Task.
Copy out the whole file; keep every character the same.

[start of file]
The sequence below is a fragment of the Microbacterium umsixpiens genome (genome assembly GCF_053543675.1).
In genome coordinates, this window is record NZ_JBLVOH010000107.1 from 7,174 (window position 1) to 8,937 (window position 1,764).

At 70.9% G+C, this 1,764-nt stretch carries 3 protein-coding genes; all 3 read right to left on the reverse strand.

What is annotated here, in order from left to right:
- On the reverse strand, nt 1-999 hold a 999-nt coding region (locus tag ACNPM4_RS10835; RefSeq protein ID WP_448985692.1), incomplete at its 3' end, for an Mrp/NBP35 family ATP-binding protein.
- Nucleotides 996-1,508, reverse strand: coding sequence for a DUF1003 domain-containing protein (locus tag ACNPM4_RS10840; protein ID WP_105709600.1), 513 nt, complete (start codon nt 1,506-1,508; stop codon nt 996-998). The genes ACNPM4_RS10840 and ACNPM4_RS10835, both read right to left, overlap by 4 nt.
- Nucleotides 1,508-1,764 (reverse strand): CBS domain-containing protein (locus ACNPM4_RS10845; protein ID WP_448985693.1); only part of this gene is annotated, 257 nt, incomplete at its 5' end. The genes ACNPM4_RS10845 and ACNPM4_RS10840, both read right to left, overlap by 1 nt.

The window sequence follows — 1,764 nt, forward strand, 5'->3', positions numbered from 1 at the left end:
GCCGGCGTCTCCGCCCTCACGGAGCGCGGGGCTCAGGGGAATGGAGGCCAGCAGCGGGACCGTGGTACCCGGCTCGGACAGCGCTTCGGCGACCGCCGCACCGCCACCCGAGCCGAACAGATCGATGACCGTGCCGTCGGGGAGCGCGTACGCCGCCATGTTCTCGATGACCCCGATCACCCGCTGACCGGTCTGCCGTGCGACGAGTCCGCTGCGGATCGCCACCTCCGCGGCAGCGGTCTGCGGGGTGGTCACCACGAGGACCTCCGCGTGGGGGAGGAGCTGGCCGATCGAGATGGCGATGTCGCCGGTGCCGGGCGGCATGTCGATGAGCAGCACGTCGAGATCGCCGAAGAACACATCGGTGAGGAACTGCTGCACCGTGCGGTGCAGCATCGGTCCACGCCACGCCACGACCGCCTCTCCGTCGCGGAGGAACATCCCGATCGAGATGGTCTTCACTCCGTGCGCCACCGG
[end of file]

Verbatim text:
The sequence below is a fragment of the Microbacterium umsixpiens genome (genome assembly GCF_053543675.1).
In genome coordinates, this window is record NZ_JBLVOH010000107.1 from 7,174 (window position 1) to 8,937 (window position 1,764).

At 70.9% G+C, this 1,764-nt stretch carries 3 protein-coding genes; all 3 read right to left on the reverse strand.

What is annotated here, in order from left to right:
- On the reverse strand, nt 1-999 hold a 999-nt coding region (locus tag ACNPM4_RS10835; RefSeq protein ID WP_448985692.1), incomplete at its 3' end, for an Mrp/NBP35 family ATP-binding protein.
- Nucleotides 996-1,508, reverse strand: coding sequence for a DUF1003 domain-containing protein (locus tag ACNPM4_RS10840; protein ID WP_105709600.1), 513 nt, complete (start codon nt 1,506-1,508; stop codon nt 996-998). The genes ACNPM4_RS10840 and ACNPM4_RS10835, both read right to left, overlap by 4 nt.
- Nucleotides 1,508-1,764 (reverse strand): CBS domain-containing protein (locus ACNPM4_RS10845; protein ID WP_448985693.1); only part of this gene is annotated, 257 nt, incomplete at its 5' end. The genes ACNPM4_RS10845 and ACNPM4_RS10840, both read right to left, overlap by 1 nt.

The window sequence follows — 1,764 nt, forward strand, 5'->3', positions numbered from 1 at the left end:
GCCGGCGTCTCCGCCCTCACGGAGCGCGGGGCTCAGGGGAATGGAGGCCAGCAGCGGGACCGTGGTACCCGGCTCGGACAGCGCTTCGGCGACCGCCGCACCGCCACCCGAGCCGAACAGATCGATGACCGTGCCGTCGGGGAGCGCGTACGCCGCCATGTTCTCGATGACCCCGATCACCCGCTGACCGGTCTGCCGTGCGACGAGTCCGCTGCGGATCGCCACCTCCGCGGCAGCGGTCTGCGGGGTGGTCACCACGAGGACCTCCGCGTGGGGGAGGAGCTGGCCGATCGAGATGGCGATGTCGCCGGTGCCGGGCGGCATGTCGATGAGCAGCACGTCGAGATCGCCGAAGAACACATCGGTGAGGAACTGCTGCACCGTGCGGTGCAGCATCGGTCCACGCCACGCCACGACCGCCTCTCCGTCGCGGAGGAACATCCCGATCGAGATGGTCTTCACTCCGTGCGCCACCGG